On midday in mid-June, with the temperature at 81, people in shorts, T-shirts and sunscreen now skate around on a outdoor rink — with fake ice made from plastic! “Does it look like real ice?”
It does, from afar. Up close, the plastic panels appear snapped together like puzzle pieces. It doesn't feel like real ice, it isn't cold like the real thing, but sure seems just as smooth.
This is the latest in skating’s quest for outdoor year-round ice, partly to help skaters and hockey players who jockey for expensive ice time at a limited number of indoor rinks, some of which close for the summer.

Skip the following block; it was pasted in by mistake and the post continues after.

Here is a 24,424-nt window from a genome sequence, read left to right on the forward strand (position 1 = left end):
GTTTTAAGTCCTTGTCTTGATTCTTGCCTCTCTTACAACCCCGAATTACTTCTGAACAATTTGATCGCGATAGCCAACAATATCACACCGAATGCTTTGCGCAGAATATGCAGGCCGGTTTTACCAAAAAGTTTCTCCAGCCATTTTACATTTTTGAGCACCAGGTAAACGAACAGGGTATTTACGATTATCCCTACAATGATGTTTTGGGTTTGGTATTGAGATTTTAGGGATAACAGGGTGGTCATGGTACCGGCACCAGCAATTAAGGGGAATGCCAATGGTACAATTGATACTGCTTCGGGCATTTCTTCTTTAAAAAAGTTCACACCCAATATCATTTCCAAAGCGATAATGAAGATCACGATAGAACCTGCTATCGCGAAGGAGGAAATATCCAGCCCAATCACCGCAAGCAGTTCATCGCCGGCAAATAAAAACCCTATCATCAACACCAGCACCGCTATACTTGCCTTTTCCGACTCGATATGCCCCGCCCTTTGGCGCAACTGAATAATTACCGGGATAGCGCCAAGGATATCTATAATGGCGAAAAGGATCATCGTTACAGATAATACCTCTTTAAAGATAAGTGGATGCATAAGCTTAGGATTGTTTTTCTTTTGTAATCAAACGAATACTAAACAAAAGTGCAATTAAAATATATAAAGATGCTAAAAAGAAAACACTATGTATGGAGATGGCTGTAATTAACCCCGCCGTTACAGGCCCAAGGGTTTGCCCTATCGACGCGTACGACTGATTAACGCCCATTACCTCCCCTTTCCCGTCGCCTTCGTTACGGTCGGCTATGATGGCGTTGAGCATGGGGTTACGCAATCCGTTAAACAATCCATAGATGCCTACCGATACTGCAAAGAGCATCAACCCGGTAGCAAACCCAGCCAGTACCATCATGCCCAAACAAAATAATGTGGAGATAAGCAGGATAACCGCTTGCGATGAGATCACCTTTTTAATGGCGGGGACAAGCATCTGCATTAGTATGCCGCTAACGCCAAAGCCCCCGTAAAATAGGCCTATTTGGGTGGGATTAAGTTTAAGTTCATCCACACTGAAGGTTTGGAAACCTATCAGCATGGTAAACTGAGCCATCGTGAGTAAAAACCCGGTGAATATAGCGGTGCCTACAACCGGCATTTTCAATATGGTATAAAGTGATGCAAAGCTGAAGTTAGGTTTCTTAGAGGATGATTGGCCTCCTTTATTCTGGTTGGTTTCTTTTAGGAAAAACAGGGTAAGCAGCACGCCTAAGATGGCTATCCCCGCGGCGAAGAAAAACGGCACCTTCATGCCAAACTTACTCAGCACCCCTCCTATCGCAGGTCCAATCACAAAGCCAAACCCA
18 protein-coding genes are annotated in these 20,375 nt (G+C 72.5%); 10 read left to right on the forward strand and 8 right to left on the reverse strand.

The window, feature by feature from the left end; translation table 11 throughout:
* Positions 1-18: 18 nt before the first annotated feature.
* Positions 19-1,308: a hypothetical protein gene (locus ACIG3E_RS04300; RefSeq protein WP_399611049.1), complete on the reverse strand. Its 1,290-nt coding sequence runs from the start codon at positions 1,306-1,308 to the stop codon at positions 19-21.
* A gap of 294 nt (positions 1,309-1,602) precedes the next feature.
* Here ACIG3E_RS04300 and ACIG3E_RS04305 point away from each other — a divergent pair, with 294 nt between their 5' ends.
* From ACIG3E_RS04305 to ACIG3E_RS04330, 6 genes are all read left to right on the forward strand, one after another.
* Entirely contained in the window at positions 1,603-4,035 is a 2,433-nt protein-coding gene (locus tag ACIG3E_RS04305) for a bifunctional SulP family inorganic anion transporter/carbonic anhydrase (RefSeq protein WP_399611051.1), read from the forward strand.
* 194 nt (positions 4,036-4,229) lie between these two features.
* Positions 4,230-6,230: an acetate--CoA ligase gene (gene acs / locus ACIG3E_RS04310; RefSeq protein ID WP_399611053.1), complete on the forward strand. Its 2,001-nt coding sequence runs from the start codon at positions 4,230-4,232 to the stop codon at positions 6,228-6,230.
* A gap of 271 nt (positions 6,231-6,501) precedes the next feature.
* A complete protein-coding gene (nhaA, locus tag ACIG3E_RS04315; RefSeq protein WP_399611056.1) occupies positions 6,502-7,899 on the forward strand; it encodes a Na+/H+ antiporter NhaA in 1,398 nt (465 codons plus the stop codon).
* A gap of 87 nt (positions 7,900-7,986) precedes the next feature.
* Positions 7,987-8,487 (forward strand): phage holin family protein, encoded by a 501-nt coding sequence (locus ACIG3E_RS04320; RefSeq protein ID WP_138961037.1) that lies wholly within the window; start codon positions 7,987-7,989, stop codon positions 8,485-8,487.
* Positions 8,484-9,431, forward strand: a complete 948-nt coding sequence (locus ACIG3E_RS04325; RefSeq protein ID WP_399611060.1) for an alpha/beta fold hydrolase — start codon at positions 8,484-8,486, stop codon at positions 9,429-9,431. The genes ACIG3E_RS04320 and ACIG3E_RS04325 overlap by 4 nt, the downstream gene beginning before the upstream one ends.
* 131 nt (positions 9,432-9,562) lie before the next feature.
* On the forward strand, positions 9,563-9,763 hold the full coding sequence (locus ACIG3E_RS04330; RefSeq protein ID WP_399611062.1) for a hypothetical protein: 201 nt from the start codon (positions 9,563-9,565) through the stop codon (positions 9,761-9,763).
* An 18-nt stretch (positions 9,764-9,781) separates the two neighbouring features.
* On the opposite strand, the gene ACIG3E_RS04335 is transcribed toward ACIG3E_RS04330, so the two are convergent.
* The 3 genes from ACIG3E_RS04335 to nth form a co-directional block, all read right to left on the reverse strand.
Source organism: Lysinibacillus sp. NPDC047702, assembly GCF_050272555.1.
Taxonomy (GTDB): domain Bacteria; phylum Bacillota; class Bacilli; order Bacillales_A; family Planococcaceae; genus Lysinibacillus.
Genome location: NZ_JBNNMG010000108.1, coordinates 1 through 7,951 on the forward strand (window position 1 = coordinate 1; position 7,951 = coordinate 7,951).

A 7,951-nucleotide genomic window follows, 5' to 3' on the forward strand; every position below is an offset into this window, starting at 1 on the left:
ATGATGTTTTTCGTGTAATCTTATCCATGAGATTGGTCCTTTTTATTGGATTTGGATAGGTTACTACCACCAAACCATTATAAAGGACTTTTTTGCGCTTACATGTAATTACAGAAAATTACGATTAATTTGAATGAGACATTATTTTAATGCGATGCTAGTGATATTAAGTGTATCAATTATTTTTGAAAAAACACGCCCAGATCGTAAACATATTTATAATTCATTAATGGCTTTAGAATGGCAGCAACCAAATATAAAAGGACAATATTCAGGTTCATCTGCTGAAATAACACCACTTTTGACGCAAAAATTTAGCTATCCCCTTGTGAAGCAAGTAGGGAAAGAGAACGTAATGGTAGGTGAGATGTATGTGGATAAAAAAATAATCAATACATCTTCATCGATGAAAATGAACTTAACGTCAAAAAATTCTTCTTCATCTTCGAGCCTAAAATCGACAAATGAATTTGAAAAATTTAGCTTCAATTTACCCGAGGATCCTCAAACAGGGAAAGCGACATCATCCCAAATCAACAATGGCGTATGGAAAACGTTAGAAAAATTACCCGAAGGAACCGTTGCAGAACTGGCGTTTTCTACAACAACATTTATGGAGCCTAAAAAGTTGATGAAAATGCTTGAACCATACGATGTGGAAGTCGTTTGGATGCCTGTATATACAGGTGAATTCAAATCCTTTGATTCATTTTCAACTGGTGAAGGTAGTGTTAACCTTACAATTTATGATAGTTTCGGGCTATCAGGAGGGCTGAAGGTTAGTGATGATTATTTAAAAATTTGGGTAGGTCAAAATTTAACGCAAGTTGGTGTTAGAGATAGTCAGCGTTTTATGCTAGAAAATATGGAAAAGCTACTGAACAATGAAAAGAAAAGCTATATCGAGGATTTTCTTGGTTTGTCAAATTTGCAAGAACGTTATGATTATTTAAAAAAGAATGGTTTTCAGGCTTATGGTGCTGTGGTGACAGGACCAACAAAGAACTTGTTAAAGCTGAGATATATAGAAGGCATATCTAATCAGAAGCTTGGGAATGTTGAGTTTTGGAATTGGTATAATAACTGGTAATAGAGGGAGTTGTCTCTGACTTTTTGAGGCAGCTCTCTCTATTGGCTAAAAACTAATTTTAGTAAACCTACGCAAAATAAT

Synthetic rinks have opened at the Museum of Natural History in New York, which had one last winter, and in municipalities like Great Bend, Kan., and Tallahassee, Fla. Brock University in Ontario trains young hockey players on a fake ice treadmill. And in Middletown, Del., a permanent rink called Skate Unlimited is also made of plastic, eliminating the expense and environmental cost of water for ice-making, and Zambonis.